U.S. Treasury official Mary Miller said in prepared remarks Thursday evening at a financial industry gathering held in Manhattan that “No financial institution, regardless of its size, will be bailed out by taxpayers again.”
Miller, the Treasury's undersecretary for domestic finance, spoke at the 22nd Annual Hyman P. Minsky Conference on the State of the U.S. and World Economies.
Much of her speech was devoted to lauding the Dodd-Frank Wall Street Reform and Consumer Protection Act of 2010. That sweeping piece of legislation either doesn’t do enough, as many consumer advocates argue, or is overreaching, as many bank executives argue, or is a compromised solution, as claimed by the act's proponents and the Obama administration.
Aside from all the wonky talk in Miller’s speech about financial regulatory reforms, swap transactions, stress testing, Tier 1 common equity capital, among other topics, she assured those in attendance the days of U.S.-taxpayer-funded TARP-style bailouts of large financial services companies is over.
Here’s the most interesting portion of that talk:
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A common use of the too-big-to-fail shorthand is the notion that the government will bail a company out if it is in danger of collapse because its failure would otherwise have too great a negative impact on the financial system or the broader economy. With respect to this understanding of too-big-to-fail, let me be very clear: it is wrong … as a result of the comprehensive reforms passed by Congress and signed into law by President Obama, no financial institution, regardless of its size, will be bailed out by taxpayers again. Shareholders of failed companies will be wiped out; creditors will absorb losses; culpable management will not be retained and may have their compensation clawed back; and any remaining costs associated with liquidating the company must be recovered from disposition of the company’s assets and, if necessary, from assessments on the financial sector, not taxpayers.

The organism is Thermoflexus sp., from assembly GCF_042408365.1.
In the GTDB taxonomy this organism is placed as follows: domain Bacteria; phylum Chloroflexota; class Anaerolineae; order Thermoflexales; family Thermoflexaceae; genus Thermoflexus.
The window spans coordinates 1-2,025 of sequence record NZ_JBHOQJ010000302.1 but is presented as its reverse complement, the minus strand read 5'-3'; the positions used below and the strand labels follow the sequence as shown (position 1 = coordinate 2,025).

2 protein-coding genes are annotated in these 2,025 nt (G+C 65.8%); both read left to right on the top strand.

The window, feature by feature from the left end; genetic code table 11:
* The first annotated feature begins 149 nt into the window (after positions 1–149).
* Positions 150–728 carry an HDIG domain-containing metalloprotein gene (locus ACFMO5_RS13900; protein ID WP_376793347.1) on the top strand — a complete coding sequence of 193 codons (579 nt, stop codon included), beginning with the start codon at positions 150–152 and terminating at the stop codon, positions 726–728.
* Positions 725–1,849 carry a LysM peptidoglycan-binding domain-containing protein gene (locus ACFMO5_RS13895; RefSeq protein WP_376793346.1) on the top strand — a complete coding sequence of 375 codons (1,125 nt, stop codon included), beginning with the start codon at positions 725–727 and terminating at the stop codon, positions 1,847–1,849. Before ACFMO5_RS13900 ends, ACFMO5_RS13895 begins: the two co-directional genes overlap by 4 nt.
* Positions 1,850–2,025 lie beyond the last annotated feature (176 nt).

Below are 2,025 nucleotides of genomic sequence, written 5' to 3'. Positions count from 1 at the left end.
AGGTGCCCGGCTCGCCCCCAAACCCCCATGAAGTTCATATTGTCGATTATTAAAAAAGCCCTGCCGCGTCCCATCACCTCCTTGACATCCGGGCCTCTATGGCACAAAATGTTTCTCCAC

Whether or not this promise stands the test of time will have to wait until the next massive bubble bursts (and if history is any indication, there will be a next time), sending capitalists to Washington begging that their losses be socialized.
[The full speech can be read here.]